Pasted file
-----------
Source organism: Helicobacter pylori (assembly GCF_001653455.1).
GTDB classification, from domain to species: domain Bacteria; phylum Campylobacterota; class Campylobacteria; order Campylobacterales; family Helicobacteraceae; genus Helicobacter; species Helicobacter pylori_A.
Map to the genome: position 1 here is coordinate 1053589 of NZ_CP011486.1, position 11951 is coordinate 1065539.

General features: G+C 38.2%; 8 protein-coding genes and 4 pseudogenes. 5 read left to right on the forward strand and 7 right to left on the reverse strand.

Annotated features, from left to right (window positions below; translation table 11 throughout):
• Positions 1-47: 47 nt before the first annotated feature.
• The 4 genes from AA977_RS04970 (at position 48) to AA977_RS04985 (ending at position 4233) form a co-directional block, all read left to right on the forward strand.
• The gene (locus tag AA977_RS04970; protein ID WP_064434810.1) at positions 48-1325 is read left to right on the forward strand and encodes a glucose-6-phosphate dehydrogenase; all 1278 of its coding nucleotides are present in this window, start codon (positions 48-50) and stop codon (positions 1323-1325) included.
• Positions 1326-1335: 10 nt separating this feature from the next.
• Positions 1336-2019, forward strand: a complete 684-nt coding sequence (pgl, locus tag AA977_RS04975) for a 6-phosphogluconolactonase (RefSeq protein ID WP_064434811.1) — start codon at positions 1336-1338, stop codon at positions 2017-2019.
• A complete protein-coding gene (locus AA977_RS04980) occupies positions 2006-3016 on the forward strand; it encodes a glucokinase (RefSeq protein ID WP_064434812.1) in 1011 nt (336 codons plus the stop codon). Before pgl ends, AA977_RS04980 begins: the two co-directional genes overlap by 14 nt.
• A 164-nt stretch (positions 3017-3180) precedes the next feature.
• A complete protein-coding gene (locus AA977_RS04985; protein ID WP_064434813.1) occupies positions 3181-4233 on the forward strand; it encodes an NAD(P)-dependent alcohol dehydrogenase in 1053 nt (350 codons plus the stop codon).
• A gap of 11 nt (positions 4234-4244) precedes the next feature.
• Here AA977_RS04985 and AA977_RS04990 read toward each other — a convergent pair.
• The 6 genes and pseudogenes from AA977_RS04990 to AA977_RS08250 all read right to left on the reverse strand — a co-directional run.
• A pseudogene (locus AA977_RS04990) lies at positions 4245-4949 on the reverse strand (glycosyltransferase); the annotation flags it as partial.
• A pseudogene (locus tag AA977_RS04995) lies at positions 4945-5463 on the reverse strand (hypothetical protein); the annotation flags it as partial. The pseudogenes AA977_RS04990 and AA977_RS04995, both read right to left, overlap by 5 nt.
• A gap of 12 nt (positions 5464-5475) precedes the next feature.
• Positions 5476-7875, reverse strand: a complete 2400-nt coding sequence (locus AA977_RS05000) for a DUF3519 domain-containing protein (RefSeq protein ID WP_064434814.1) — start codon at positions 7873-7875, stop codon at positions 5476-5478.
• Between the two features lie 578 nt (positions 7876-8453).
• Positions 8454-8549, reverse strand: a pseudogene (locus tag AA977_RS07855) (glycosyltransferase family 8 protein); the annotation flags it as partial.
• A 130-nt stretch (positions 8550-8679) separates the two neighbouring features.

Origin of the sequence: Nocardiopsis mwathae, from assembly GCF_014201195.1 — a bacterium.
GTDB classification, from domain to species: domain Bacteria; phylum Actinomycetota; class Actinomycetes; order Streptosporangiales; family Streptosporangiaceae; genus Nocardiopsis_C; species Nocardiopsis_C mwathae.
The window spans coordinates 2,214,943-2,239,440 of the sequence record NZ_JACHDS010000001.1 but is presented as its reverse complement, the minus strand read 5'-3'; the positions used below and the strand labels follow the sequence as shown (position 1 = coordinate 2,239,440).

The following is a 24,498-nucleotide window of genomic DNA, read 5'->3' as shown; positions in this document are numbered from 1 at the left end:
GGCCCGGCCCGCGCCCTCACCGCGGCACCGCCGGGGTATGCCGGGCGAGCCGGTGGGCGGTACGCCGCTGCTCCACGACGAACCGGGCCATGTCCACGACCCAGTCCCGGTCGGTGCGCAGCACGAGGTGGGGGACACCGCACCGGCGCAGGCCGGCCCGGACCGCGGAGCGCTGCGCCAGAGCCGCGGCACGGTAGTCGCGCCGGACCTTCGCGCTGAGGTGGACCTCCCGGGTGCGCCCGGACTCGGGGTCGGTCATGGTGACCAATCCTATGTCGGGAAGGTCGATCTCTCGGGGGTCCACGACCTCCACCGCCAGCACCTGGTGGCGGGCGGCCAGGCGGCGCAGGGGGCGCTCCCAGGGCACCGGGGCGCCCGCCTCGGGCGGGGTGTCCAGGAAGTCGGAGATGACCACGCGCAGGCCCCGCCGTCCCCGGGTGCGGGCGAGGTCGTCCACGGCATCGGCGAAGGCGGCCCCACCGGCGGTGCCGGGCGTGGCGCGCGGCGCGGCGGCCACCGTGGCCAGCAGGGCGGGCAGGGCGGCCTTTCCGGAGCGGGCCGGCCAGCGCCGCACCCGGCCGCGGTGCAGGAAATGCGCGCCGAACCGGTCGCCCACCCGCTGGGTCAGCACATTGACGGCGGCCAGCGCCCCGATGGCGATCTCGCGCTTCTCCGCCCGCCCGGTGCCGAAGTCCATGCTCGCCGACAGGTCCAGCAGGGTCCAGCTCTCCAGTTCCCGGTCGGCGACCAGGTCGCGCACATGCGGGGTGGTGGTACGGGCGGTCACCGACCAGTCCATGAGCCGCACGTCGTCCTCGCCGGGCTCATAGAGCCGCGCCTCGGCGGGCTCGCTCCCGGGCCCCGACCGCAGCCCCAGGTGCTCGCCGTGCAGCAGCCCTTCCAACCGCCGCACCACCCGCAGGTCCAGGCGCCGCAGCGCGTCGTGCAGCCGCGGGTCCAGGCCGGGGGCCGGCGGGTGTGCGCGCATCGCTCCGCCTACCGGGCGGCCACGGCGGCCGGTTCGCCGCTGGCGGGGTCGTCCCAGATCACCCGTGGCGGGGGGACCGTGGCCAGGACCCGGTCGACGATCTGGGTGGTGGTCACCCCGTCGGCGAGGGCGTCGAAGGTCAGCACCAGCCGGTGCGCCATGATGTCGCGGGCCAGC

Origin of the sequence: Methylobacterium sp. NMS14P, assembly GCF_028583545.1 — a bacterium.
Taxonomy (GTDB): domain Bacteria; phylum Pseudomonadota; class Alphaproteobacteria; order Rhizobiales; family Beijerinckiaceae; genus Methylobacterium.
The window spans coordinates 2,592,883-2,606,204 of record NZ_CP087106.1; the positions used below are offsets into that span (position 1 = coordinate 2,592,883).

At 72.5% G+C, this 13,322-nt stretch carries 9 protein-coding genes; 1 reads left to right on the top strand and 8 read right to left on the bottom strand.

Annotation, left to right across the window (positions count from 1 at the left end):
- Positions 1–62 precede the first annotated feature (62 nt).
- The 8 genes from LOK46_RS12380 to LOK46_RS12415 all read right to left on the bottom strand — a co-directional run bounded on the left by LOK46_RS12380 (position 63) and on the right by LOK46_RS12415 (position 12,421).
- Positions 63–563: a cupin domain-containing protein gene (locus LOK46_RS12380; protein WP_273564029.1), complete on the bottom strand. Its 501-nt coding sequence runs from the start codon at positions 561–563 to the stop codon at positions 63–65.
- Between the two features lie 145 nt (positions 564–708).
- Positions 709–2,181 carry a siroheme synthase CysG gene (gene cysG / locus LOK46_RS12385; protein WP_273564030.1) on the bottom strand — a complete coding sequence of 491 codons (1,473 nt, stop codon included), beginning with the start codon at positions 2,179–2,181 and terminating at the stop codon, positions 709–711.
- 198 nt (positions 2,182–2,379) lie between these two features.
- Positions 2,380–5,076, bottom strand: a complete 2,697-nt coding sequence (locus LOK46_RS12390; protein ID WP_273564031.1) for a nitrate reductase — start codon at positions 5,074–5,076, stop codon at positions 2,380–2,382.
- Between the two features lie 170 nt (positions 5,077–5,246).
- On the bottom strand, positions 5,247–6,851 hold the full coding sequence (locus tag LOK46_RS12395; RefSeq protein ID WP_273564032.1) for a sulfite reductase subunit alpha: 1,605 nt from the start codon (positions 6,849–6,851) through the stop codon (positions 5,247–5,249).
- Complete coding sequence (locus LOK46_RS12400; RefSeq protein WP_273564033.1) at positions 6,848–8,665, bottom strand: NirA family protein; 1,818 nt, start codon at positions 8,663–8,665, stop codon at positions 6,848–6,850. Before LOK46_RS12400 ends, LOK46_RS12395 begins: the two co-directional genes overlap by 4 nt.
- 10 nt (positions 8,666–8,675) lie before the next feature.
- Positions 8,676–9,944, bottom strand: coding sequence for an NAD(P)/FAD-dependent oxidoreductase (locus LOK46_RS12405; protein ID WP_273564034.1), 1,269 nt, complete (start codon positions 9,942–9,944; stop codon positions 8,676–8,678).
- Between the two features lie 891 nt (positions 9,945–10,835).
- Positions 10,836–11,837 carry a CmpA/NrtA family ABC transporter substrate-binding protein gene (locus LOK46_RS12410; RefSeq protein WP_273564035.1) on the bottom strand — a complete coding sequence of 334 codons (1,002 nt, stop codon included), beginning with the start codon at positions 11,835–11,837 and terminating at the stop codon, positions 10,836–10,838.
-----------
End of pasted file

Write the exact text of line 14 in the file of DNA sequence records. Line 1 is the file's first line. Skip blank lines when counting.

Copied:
• A gap of 11 nt (positions 4234-4244) precedes the next feature.